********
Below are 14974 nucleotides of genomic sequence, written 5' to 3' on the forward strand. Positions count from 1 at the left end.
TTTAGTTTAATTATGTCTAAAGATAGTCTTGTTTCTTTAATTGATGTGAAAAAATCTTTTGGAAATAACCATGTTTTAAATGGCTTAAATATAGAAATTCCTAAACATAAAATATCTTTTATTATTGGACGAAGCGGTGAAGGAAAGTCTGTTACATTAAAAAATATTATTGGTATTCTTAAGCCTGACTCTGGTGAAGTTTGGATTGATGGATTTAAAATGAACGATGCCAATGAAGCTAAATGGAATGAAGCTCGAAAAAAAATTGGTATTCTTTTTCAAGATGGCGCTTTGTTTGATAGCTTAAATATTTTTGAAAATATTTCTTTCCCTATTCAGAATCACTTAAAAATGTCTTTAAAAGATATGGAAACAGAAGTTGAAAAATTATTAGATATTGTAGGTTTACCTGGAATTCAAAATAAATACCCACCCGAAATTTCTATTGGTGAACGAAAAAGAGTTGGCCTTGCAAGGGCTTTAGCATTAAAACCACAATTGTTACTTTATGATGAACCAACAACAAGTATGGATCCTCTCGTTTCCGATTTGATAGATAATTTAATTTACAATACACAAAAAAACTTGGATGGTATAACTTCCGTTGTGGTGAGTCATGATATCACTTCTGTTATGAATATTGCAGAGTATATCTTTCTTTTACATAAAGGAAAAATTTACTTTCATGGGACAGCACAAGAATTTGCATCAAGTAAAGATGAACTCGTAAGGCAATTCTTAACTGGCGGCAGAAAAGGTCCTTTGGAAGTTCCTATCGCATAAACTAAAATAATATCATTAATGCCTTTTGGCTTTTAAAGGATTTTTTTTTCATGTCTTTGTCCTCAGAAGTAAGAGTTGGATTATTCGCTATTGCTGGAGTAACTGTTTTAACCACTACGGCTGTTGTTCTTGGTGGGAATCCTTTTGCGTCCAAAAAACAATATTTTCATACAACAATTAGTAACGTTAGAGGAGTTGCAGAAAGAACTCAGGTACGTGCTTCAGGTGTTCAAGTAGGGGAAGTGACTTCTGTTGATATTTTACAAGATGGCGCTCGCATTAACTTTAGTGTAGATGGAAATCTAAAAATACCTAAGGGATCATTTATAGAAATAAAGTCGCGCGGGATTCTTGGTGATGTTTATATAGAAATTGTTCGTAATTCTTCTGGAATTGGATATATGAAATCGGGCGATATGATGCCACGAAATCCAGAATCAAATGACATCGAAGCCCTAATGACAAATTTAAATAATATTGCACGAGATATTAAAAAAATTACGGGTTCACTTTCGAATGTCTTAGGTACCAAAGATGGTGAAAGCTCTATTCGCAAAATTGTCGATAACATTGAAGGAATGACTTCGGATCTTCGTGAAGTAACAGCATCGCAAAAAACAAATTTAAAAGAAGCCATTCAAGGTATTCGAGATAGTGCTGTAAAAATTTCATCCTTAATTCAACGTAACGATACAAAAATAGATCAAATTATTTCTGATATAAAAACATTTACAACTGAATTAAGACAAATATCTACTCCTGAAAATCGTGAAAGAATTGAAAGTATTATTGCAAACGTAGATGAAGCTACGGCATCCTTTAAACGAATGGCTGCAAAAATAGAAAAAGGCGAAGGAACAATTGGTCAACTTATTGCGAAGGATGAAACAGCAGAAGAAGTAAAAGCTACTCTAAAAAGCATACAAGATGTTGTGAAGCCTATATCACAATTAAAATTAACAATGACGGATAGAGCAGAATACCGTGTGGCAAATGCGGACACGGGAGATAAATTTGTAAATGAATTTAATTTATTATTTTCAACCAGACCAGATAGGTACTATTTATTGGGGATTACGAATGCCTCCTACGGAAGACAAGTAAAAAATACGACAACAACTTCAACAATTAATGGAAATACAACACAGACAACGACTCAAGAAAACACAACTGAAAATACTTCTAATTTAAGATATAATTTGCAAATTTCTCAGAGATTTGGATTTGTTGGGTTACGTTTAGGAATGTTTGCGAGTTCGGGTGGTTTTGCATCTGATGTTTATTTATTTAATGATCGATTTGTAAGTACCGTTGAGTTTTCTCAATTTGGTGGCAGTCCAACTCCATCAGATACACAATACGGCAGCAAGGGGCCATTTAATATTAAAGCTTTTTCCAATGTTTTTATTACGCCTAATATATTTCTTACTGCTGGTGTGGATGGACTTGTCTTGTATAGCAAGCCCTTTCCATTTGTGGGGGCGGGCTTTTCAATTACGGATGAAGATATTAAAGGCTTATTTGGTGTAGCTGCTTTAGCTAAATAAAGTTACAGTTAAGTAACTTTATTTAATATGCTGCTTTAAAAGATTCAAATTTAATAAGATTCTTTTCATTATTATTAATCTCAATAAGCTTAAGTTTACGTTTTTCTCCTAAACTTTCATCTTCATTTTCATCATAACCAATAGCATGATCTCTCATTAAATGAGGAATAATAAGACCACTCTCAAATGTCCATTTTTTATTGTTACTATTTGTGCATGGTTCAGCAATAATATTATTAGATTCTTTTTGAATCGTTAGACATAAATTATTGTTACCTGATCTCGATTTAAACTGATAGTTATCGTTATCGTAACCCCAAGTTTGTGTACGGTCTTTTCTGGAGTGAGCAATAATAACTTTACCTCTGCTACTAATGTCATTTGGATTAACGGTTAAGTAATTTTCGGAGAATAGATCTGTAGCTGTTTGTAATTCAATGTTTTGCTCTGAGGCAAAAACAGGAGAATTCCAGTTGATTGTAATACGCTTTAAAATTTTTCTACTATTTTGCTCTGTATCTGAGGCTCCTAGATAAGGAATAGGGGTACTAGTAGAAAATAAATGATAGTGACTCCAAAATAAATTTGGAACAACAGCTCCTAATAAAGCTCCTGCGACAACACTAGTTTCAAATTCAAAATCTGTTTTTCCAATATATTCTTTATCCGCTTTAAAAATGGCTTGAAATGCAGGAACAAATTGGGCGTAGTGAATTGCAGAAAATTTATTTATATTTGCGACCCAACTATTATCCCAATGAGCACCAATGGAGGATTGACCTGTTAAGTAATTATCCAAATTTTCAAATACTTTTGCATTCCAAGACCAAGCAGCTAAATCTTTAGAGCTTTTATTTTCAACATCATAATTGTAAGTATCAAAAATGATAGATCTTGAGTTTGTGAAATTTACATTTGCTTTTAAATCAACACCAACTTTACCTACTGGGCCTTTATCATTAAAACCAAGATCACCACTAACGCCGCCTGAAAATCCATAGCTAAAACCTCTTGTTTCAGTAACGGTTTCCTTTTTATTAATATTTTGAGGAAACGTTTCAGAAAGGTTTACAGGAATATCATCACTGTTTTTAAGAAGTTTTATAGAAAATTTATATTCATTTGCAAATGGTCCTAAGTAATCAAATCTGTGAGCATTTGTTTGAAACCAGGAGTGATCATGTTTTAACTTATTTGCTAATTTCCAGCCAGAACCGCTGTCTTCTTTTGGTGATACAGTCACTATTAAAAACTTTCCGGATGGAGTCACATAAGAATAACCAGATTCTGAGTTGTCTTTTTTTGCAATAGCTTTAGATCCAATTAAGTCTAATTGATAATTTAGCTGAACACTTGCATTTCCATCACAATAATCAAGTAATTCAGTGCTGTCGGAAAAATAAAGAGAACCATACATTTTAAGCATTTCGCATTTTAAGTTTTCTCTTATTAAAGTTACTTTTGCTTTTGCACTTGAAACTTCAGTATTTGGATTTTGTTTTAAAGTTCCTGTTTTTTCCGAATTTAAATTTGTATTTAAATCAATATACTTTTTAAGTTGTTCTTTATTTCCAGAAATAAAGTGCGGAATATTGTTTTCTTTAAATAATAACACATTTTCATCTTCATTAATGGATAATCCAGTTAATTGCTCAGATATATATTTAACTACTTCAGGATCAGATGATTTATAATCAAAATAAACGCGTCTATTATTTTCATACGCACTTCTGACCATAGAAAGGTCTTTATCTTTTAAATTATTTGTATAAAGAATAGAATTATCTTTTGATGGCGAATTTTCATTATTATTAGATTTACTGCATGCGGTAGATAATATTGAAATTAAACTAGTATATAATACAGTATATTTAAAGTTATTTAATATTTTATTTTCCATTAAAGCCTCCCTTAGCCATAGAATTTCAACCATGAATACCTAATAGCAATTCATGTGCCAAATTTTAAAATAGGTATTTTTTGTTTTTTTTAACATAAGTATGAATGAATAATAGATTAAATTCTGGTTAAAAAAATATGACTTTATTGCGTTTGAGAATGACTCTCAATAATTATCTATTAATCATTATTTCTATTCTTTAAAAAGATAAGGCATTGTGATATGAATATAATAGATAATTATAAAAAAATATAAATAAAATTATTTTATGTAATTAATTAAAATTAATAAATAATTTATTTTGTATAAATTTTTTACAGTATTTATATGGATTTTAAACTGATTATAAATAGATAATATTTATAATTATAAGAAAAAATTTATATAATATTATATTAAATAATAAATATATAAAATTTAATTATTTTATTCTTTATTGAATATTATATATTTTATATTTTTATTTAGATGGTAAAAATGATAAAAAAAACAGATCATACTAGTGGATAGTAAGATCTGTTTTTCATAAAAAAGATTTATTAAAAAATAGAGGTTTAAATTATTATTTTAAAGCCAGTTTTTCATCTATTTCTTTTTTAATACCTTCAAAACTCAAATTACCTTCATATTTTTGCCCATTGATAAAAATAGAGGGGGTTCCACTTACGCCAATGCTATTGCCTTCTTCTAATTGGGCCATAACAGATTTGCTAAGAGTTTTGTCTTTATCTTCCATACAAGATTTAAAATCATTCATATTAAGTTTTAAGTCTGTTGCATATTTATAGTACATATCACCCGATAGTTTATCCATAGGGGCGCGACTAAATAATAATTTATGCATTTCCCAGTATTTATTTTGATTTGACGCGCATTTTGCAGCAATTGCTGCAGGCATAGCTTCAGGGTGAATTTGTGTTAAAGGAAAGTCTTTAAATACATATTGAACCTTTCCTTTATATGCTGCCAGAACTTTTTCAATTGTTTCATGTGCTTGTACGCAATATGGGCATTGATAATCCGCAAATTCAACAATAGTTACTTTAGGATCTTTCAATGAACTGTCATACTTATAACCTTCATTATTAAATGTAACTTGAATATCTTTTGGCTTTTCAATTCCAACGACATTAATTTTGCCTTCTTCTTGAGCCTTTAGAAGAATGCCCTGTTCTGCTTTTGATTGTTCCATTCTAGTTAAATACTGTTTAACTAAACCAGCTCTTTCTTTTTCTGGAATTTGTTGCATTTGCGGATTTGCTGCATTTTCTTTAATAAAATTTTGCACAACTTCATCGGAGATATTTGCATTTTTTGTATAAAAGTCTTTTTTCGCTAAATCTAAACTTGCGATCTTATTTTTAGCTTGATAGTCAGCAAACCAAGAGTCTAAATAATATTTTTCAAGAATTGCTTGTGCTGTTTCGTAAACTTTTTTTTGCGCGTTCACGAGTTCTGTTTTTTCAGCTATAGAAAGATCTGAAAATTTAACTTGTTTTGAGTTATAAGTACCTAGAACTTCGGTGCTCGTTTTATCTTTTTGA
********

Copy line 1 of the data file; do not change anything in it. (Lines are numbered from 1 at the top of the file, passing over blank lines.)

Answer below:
Below are 14974 nucleotides of genomic sequence, written 5' to 3' on the forward strand. Positions count from 1 at the left end.